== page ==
The Sixth Circuit recently held, in Doe v. Baum, that a public university violated the Due Process Clause and Title IX when it did not allow a student accused of sexual misconduct to conduct a cross-examination of the claimant during university-run proceedings. The Court ruled that since the public university had to “choose between competing narratives to resolve the case,” the accused was entitled to conduct a cross examination.

The case began after Jane Roe filed a complaint of sexual misconduct against John Doe, another student, after stating she was too drunk to provide consent. Doe, however, argued that Roe was an active participant in the sexual encounter and did not appear intoxicated at the time. After conducting an investigation, in which witnesses provided statements in support of both sides, the investigator recommended that the University find in favor of Doe. Roe appealed to the University’s three-member Appeal Board, which reversed the investigator’s decision and concluded that Roe’s description of events appeared more credible. Rather than face expulsion, Doe withdrew from the University and filed suit.

In its analysis of the case, the Sixth Circuit ultimately found that the case rested on two main points: (1) since Doe was accused of serious misconduct, he was entitled to a hearing; and, (2) since credibility was a central aspect of the case, Doe should have been permitted to cross-examination. The Court then applied a balancing test, stating that Doe’s interest in not being labeled a sex offender greatly outweighed the interest of the University, which had little to lose by permitting cross examination.

In light of recent attention surrounding sexual misconduct cases, this ruling may cause sister Circuits to follow suit and expand the nature of investigations and related hearings.

“Regarded As” Disability Claim Does Not Require Proof of an Employer’s Subjective Belief

Under the ADA Amendments Act of 2008 (“ADAAA”), an individual meets the requirement of being “regarded as” having a disability, and thus is protected from discrimination, where his or her employer believes that he or she is substantially limited in a major life activity regardless of whether he or she actually is disabled.  Prior to the ADAAA, to prove a “regarded as” claim, a plaintiff in the Ninth Circuit was required to put forth evidence that the employer “subjectively believed” the plaintiff was disabled.  However, the U.S. Court of Appeals for the Ninth Circuit recently made clear that the ADAAA no longer requires a plaintiff to proffer such evidence.

In Nunies v. HIE Holdings, plaintiff complained of an injury and asked for less physically demanding work.  After the plaintiff’s request initially was approved, he advised one of the decision makers of his injury.  A few days later, the employer rescinded its offer to transfer plaintiff and told him that the position no longer existed because of “budget cuts.”  At that point, the employer terminated plaintiff’s employment. Possibly establishing pretext, a few days later, the employer advertised an opening for the position that it advised plaintiff no longer existed.  The Ninth Circuit reversed the lower court’s grant of summary judgment, holding that it was enough for plaintiff to put forth evidence that he advised his supervisor of his shoulder injury and that his position suddenly was eliminated without requiring evidence of his employer’s subject belief.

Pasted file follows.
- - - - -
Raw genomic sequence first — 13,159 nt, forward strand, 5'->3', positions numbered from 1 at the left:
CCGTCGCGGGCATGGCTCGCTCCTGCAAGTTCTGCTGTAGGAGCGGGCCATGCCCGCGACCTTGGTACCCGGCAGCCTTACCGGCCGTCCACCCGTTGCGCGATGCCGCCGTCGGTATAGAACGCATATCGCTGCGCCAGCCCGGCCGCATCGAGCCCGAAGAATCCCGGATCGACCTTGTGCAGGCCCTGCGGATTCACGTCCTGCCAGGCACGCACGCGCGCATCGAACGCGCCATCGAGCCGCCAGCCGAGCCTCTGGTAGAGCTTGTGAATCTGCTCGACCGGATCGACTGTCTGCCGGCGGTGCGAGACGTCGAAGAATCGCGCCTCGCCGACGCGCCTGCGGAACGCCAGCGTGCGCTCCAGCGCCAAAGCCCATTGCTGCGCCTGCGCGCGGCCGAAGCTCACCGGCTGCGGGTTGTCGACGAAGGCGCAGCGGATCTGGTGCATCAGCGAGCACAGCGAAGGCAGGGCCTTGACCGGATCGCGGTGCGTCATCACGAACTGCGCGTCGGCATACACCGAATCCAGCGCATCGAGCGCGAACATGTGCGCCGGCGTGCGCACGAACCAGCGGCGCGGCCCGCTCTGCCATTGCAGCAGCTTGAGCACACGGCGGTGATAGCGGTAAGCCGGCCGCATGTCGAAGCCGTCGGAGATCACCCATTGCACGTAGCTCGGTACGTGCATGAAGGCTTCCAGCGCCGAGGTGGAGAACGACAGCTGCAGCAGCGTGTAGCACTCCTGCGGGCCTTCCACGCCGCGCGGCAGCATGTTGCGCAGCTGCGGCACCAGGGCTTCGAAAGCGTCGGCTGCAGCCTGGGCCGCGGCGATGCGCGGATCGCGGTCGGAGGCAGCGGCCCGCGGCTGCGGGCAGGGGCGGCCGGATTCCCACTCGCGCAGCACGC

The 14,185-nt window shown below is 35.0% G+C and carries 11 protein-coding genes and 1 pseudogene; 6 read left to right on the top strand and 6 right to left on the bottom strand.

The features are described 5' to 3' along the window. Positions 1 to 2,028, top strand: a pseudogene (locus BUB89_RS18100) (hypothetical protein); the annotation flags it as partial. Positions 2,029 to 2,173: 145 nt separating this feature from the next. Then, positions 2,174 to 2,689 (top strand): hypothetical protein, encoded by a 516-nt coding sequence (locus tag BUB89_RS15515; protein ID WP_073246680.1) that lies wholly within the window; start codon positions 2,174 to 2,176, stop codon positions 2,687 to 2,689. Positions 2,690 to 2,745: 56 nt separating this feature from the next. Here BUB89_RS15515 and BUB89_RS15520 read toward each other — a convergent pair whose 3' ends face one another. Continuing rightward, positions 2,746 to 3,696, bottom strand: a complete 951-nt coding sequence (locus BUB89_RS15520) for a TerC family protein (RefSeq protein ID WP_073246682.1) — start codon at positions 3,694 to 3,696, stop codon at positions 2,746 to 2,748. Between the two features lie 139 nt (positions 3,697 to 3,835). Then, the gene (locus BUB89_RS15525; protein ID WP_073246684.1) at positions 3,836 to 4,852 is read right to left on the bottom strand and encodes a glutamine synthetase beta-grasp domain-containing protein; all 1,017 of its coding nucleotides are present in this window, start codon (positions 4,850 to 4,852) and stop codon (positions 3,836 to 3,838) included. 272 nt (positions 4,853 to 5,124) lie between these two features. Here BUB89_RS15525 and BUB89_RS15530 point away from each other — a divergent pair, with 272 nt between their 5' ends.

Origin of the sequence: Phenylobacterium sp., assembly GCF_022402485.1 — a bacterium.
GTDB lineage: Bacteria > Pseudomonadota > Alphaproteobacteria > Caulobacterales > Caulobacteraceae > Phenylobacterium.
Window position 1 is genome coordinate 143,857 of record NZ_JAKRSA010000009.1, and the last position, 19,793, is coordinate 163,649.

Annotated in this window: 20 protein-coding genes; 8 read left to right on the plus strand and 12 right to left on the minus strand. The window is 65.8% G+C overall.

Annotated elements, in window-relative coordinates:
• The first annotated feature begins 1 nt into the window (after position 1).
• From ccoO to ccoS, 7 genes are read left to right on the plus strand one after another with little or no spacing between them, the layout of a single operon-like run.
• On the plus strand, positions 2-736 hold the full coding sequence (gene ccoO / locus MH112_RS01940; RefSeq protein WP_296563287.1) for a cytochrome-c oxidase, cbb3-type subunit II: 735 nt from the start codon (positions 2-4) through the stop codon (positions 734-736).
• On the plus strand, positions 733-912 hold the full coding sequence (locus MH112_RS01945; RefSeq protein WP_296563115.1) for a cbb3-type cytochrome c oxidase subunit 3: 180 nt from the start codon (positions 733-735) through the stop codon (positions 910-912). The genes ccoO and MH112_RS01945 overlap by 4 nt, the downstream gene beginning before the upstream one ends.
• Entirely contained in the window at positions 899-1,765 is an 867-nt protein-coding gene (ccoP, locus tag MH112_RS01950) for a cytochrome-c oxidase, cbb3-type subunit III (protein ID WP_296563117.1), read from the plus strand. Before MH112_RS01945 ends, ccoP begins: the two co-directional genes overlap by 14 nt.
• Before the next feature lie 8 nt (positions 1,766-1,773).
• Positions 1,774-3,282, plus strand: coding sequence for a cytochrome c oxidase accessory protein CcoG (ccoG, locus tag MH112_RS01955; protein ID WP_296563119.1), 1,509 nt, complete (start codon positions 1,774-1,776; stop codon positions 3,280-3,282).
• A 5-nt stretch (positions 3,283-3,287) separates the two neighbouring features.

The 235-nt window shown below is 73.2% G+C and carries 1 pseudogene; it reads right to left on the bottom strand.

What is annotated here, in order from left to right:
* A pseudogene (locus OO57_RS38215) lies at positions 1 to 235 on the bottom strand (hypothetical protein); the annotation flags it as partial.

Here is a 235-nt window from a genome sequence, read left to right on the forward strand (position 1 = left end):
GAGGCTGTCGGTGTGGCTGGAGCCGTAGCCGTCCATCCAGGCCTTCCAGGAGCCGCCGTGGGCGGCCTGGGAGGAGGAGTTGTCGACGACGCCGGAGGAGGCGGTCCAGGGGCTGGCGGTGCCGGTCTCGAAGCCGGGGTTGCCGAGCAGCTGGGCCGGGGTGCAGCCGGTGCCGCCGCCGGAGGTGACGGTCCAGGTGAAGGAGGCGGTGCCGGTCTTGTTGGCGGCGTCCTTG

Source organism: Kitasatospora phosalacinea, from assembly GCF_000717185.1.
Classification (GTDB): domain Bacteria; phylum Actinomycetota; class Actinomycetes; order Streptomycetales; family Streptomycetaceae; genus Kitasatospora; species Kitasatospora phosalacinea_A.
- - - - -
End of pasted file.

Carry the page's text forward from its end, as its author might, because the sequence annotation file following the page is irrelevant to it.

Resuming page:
Employers are reminded of their obligations under the Americans with Disabilities Act that liability can be imposed where an employer considers and treats an employee as having a disability even if the employee does not in fact have one.

Improving Someone Else’s Health (by Organ Donation) Qualifies an Employee for FMLA Leave

The United States Department of Labor (“DOL”) has just issued an Opinion Letter concluding that organ-donation surgery can qualify as a “serious health condition” under the FMLA.  Specifically, the Opinion Letter affirmatively answered whether an employee may use FMLA leave for post-operative treatment where the employee donates an organ, even when the donor is in good health before the donation and chooses to donate the organ solely to improve someone else’s health.

The Opinion Letter clarified that where an employee-donor’s situation involves inpatient care and/or continuing treatment, his or her condition would qualify as a serious health condition under the FMLA. The DOL further explained that the FMLA defines a serious health condition, which would render an employee unable to perform the basic functions of a job, “as an ‘illness, injury, impairment, or physical or mental condition that involves’ either ‘inpatient care in a hospital, hospice, or residential medical care facility’ or ‘continuing treatment by a health care provider.'”

Given that the organ donor at issue in the Opinion Letter was a healthy individual, many employers might be inclined to deny FMLA leave to such individual. The Opinion Letter, therefore, serves as a reminder of the complexity of handling and responding to FMLA requests, and the need for employers to carefully assess and respond to leave requests on a case-by-case basis. Where issues are particularly unique and less than clear, employers should consult with counsel before taking action.

New York City: Today is the Day to Post and Distribute Fact Sheet on Sexual Harassment

Beginning September 6, 2018, all New York City employers must distribute and conspicuously post the New York City Commission on Human Rights fact sheet on the “Stop Sexual Harassment in NYC Act” to all new hires.  For further detail, see our related article by clicking here, where you can find links to the fact sheet and notice.